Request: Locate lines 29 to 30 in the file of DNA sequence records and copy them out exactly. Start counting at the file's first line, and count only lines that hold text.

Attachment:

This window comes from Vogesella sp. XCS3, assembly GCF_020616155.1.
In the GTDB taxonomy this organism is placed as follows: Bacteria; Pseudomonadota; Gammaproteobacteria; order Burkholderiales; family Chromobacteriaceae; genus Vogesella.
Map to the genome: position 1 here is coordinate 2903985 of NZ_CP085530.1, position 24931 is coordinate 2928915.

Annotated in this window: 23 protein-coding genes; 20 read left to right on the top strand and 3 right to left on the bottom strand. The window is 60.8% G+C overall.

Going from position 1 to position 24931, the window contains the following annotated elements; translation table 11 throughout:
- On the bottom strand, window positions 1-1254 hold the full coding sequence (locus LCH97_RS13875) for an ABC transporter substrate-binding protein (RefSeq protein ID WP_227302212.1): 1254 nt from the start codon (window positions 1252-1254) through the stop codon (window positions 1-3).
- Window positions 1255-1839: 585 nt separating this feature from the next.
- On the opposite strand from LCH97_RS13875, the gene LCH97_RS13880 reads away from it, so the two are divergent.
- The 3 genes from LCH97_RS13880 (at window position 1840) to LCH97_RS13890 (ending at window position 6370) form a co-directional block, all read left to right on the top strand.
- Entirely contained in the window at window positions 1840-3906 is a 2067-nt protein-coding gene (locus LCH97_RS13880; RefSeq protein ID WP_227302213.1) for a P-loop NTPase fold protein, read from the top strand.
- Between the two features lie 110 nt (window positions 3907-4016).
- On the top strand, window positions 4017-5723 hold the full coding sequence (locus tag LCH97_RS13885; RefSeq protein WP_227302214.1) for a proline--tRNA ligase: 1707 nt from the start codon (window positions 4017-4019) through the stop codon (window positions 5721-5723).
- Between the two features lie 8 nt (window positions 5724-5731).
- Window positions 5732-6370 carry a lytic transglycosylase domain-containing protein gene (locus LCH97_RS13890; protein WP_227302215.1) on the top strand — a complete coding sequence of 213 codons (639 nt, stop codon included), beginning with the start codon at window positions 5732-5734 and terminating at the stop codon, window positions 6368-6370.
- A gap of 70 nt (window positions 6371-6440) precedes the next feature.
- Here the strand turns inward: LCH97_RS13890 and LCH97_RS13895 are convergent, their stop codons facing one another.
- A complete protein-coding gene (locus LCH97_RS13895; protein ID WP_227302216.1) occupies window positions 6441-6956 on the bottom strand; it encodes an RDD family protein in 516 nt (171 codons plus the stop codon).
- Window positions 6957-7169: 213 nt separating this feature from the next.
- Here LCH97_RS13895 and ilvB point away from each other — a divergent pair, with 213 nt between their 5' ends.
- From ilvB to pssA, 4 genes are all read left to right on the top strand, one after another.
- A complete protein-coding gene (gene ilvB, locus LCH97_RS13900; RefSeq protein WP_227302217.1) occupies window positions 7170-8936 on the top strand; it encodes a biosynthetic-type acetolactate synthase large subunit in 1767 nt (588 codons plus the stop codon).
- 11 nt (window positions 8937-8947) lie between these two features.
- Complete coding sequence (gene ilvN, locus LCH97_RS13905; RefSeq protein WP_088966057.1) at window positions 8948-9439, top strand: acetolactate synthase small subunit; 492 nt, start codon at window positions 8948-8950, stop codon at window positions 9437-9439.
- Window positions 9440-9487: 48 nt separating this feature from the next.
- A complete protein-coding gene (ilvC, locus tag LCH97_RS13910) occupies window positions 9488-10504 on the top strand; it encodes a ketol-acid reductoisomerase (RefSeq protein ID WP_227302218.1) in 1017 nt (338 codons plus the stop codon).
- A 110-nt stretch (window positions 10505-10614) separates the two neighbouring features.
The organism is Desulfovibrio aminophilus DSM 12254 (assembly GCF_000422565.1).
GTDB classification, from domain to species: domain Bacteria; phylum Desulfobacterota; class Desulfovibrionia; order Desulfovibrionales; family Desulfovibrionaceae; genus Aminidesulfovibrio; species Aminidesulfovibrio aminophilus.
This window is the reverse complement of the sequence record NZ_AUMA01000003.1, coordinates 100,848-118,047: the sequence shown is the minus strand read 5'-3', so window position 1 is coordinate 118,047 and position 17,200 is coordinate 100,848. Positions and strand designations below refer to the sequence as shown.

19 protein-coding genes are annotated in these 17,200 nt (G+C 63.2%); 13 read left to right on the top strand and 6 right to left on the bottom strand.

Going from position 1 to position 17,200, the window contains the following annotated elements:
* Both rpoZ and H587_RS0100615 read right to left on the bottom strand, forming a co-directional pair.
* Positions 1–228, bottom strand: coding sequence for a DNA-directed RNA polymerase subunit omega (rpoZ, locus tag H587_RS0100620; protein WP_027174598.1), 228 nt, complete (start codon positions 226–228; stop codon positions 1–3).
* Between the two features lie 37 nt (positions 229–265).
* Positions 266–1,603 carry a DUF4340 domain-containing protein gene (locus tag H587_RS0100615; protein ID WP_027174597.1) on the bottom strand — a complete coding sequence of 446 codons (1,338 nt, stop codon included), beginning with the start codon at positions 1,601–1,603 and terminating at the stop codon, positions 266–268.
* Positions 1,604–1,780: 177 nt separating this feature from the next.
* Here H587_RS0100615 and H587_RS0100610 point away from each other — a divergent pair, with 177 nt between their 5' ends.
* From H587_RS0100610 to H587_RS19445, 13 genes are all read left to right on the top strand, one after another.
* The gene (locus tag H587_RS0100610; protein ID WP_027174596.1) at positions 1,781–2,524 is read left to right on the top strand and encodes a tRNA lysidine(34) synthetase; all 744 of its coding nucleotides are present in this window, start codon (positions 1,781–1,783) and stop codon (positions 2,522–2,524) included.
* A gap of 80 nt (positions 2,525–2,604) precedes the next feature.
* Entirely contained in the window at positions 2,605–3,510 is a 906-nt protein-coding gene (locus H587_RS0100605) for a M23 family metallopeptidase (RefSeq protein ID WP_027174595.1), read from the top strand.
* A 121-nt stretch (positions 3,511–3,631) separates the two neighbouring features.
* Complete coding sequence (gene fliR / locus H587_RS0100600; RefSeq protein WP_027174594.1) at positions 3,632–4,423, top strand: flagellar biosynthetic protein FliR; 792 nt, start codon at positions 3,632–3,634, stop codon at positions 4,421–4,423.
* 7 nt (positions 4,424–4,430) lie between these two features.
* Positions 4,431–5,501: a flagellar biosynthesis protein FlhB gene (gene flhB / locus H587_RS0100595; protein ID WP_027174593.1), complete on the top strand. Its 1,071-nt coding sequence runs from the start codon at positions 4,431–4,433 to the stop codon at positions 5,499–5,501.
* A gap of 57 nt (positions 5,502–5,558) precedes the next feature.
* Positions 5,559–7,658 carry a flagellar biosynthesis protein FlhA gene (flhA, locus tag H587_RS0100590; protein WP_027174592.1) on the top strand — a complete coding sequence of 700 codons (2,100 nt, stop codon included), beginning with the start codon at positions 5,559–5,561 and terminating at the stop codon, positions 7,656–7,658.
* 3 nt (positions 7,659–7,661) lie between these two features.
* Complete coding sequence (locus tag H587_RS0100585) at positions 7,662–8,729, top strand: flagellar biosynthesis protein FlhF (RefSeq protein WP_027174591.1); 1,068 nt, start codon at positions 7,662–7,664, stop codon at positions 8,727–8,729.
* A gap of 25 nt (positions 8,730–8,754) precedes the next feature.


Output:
This window is the reverse complement of the sequence record NZ_AUMA01000003.1, coordinates 100,848-118,047: the sequence shown is the minus strand read 5'-3', so window position 1 is coordinate 118,047 and position 17,200 is coordinate 100,848. Positions and strand designations below refer to the sequence as shown.

19 protein-coding genes are annotated in these 17,200 nt (G+C 63.2%); 13 read left to right on the top strand and 6 right to left on the bottom strand.